Kazakhstan, Turkmenistan, and Uzbekistan all refrained from signing. In so doing, they towed Russia’s line, which is staunch opposition to the project, as it is to any project that might undercut Gazprom’s monopoly.

 Turn down the prospect of exporting 20-30 billion cubic meters of gas? That’s a lot of gas, isn’t it? Not really. The three nations have conduits of gas, some in operation now and some to be in operation soon, which match or even dwarf this amount. For starters, there is the Turkmenistan-China gas pipeline, which started pumping gas last January. Bagtyarlyk, a territory on the line, has enough natural gas to pump 30 billion cubic meters a year to China for the next 30 years. There is also the Central Asia Center gas pipeline, which will have a capacity of 80 billion cubic meters a year upon completion in 2012.


In addition, each nation has some very active natural-gas business of its own with Russia and China.

Kazakhstan: Russia has a virtual monopoly on Kazakh natural gas, more than 90% of which goes to or through Russian territory. If the percentages alone sound intimidating, consider the bulk amounts: Kazakhstan’s North Kumjol field, on which Kazakh company Petrokazakhstan and Russian company Lukoil are partnering, produces  18.3 million million cubic feet a day (189.14 million cubic meters a year). That’s on top of the the 4.5 million cubic feet a day (46.51 million cubic meters a year) coming from the North Buzachi field, courtesy of the Lukoil and China National Petroleum Corporation. Even more gas shipping is in store once Russia develops the Khvalinskoye field, which it is expected to do by 2014. There are a total 369 billion cubic meters of natural gas buried within.

Uzbekistan: Lukoil already beat the West to the punch here, too. Last January, the company confirmed plans to invest $5 billion this year in exploring and developing Uzbek gas deposits, with the aim of selling the extractions to Gazprom.  These plans follow two previous gas deals, worth $1.5 billion total, that Moscow and Tashkent reached in 2006.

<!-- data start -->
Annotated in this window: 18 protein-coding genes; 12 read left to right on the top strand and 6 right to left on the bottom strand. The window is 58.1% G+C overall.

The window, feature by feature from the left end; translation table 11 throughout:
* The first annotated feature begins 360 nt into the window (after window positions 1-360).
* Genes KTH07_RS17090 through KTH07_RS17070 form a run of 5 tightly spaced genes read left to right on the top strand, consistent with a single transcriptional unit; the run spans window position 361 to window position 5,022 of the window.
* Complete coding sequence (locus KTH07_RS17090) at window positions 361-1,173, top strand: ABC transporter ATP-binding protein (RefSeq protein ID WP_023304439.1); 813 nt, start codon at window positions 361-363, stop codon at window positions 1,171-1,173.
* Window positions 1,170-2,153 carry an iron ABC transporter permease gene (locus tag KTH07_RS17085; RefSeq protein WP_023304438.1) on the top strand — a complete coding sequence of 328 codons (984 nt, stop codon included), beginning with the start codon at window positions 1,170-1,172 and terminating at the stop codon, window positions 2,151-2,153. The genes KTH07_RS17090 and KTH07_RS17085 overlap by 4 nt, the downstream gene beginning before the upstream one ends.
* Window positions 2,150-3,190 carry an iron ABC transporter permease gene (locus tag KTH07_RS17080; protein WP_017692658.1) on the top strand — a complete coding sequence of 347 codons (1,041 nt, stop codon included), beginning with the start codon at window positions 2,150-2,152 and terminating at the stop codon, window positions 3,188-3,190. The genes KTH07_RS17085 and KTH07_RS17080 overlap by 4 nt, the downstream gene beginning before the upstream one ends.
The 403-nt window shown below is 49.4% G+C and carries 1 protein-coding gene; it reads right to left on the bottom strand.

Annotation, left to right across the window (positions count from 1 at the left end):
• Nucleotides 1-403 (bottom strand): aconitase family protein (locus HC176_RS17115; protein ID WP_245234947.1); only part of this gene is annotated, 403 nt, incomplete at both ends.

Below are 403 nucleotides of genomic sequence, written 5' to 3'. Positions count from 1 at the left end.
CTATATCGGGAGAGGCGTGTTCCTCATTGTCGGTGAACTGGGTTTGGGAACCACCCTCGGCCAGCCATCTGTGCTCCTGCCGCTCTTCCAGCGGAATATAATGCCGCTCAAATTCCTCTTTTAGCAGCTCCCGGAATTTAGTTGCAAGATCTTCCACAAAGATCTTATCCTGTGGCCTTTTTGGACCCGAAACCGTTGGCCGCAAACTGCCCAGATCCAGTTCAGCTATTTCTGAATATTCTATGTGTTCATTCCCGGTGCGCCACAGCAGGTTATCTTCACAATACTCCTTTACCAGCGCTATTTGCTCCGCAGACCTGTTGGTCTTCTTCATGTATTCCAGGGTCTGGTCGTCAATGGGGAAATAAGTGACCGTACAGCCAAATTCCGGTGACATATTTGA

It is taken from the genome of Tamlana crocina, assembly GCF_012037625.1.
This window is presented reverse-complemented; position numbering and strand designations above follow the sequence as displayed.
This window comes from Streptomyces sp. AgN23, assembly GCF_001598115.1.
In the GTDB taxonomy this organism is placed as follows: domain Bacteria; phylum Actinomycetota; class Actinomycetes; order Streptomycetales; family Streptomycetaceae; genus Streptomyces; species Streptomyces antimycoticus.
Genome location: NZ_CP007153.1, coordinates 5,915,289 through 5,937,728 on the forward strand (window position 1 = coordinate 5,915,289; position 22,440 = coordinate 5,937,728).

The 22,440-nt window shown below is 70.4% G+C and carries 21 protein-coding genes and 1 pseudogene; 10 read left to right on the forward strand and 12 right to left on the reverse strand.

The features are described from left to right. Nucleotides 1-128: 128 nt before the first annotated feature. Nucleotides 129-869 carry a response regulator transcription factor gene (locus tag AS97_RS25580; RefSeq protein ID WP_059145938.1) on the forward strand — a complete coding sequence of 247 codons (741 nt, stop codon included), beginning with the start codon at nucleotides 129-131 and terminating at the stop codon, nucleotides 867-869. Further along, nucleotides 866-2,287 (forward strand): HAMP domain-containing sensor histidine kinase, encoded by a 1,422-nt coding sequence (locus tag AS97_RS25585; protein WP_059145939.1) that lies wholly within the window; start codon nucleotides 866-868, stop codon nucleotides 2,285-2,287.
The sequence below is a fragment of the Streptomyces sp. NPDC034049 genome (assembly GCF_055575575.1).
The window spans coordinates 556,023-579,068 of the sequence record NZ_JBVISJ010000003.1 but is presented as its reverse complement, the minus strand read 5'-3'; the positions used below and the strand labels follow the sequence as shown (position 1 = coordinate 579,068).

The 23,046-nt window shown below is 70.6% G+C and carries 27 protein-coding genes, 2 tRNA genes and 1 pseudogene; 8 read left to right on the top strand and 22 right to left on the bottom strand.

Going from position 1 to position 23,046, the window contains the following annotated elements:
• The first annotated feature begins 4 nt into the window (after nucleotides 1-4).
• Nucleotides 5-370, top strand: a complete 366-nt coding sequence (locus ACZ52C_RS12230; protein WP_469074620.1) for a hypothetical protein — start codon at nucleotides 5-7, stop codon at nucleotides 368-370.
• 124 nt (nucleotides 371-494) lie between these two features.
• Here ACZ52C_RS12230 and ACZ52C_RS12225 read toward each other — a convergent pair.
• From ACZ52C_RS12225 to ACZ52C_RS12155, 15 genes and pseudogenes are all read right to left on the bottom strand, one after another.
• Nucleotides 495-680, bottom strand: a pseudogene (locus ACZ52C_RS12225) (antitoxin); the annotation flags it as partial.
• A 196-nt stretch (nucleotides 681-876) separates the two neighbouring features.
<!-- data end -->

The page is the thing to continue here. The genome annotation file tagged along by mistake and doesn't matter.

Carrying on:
Uzbek president Islam Karimov had such deals in mind when, last November, he rebuffed the very idea of Nabucco with the bold assertion that “Uzbekistan exports gas only to Russia, and then it exports gas wherever it wants.

And to China, apparently. The Uzbekistan-China pipeline, under construction as of last July, will ship 30 billion cubic meters a year–half of Uzbekistan’s gas supply–to Chinese buyers once most of its stations reach completion in 2012.


Turkmenistan: Turkmenistan and Russia exchange 50 billion cubic meters of natural gas annually. Turkmenistan could get by just fine without adding Western oil contracts to the mix. Though it may pretend to seek them just to win better terms from Russia. Policy-analysis firm STRATFOR concluded that Turkmen president Gurbanguly Berdimukhammedov took this very tack last month, when Russia sharply reduced its gas conumption without telling Turkmen officials, and the pipeline consequently overloaded and burst. The Turkmen government began publicly pursuing gas deals with Europe, including one with Germany’s RWE. It would be a stretch to say that this course of action endeared Moscow to the Turkmen government. As STRATFOR records further, Moscow responded to the RWE deal by threatening to pull back its weapons sales and the troops stationed within Turkmen borders. This was frightening to the Turkmen leadership, which fears military incursions from Uzbekistan and other rivals on its western flank.